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Spokane, Washington  Est. May 19, 1883

Slidewaters in Chelan closes after failing to get state permission to operate

Slidewaters in Chelan has closed for the season after a battle with the state, including an unsuccessful court battle to stay open during the COVID-19 pandemic.  (Don Seabrook/Wenatchee World)
By Thomas Clouse The Spokesman-Review

A water park in Chelan that continued to openly violate state orders and received a hefty fine has apparently given up its legal battle and will close for the rest of the 2020 season.

Slidewaters Waterpark owners Burke and Robert Bordner issued a news release earlier this week complaining about state officials who they claimed refused to work with them to come up with an alternative that would have allowed them to partially open their business.

“Since having to close our business and lay off our 150 employees, our fight for our constitutional right to operate our business has hit the brick wall of an obtuse and over-bearing state government that is unwilling to open a dialogue with us about reasonable and responsible ways to run our waterpark,” Burke and Robert Bordner wrote in a news release.

The Bordners, however, said they worked with a Chelan County commissioner and the Chelan-Douglas Health District medical director and came up with three possible ways to open and obtained local permission for each one. They could not get approval from the Washington State Department of Health, however, which denied their requests, they said.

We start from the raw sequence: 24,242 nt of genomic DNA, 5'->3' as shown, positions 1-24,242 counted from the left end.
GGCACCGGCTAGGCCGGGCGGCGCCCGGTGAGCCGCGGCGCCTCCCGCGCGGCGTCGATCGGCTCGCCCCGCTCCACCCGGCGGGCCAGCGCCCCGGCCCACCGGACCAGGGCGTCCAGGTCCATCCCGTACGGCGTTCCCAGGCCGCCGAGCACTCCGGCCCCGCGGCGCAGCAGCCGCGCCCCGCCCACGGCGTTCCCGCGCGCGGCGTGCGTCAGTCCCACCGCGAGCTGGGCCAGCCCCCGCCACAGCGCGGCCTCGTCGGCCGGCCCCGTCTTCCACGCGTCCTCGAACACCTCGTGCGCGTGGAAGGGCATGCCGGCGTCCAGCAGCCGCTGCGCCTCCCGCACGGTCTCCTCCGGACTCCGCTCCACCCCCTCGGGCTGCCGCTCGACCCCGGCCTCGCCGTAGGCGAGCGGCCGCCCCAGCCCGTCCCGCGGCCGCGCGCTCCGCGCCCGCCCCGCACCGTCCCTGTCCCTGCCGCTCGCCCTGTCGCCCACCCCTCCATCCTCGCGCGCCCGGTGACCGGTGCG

“Because Governor Jay Inslee and the COVID Management team show no signs of altering their stance of ‘You can’t operate because we said you can’t,’ we are forced to announce that we will not have any more operational days in the 2020 season,” the Bordners wrote.

But Slidewaters turned out to be one of only a few businesses in Washington that prompted state officials to both fine and give them formal written notice of closure for multiple violations, said Tim Church, spokesman for Washington state Labor and Industries.

“We received a number of complaints about this water park because people in the community saw them open when it was clear under the phased-in opening that they should not be,” Church said. “Our process then, at that point, is to try to verify if that’s true and then contact the business to let them know what the law says and make sure they are informed about what is required. That’s what we did numerous times.”

Church said the water park ignored the multiple contacts with state officials and continued to remain open. The issue was forwarded to the agency’s division of Occupational Safety and Health to conduct formal safety inspection.

When inspectors arrived, the business would not allow them inside.

“We were forced to do our observation from the parking area,” Church said. “But I can tell you that it was clear from our people in the parking area that it was open for business. It looked like what you would expect an operating water park would look like. We could also hear what was going on inside.”

At that point, state regulators fined the Bodners nearly $10,000 and on July 16 issued what’s called a notice of immediate restraint.